The earth turns over, our side feels the cold...
Lovely, but here no part of me, the world
rolls under shadow like a woollen ball:
all terror's darkening magazine, the cold
indecency of outward violence, will
grown lecherous with death, all crouching might
of iron, being far, even seems beautiful.
The wind's cold surplice in the sky, I sit
here, in the washed and choirboy afternoon;
and the grass claps its coloured fingers at
the clarity of water; and the sun
is in my hair like a chrysanthemum.
For here the will of quietness is done.
No, not of war: the dragon and the drum
that pulse his blood about the world are here
a breast beneath my hand, and out of time.
This tall season is my chanteclere
from night in mirrors, cannon flowering
like falling trees; all ceremony of war.
Calm acres and Mozartean air, spring
with its cold confetti in the boughs,
are not the world but a more inward thing:
as a wet garment on the body shows
the curl of limb and muscle, this day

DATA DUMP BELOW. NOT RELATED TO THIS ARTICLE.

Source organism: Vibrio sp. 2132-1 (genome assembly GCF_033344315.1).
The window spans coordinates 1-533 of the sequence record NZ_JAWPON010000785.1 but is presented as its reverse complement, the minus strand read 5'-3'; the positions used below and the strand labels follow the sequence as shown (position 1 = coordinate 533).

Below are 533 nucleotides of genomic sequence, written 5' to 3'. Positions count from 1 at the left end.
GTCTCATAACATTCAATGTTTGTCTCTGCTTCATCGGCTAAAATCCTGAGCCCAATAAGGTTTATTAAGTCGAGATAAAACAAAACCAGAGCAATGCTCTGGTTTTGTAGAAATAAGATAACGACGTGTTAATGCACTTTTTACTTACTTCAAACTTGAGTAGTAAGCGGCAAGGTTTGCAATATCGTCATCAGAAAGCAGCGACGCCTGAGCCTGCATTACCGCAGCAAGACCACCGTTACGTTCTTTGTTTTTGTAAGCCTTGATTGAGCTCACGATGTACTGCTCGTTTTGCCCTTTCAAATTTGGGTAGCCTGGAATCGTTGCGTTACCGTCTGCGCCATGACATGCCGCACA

droops in the shape of secret images.
Love, and the lovely clothing of its play,
its thinking film upon the flesh; the stride
and ache of afterthought to our long woe
our tenderness, the hangman of the blood:
here in your flowered scarf of Egypt, deep
as seasons under water, blooms our good.
A silkwhite skein of egrets that sew-up
the ploughman's gashes on a field: our words
have glittered so across a wounded hope
and been a splendid prophecy of birds;
and the wet crops that flourish towards sand
in growing wildfire, the childbed of seeds,
are in the planets' march to us, our end.
Oh infinite progression from our close-
-cupped origin, acorn of stellar wind!
Here in the olive-shadows of our peace
is movement too intense for motion, heart
of a great tigerish whirlwind over us.
More terrible than fear, that bestial heat
rages beyond our vision and is safe:
iron insects with locked horns, the beat
of heavy air, horrible cells of life
that is not man but built of him; the smash
of wings and bodies; anger, dismay, grief:
all pain that makes a bugle of the flesh
turns here to awful beauty, beautiful
because our lives are under it. This hush
we know our love by, and our secret will,
is the exceeding clamour of the bat.
Then here I see our union grow full,
the wind's old scars and wounds cut into it,
a strip of hazel-shining foil, the river.
Fast in the river's darkening mind, I sit
and reach towards Europe, pitiful as a lover,
through this enormous shadow of the world,
while beautiful and remote, the world turns over.
Near Maadi, 1942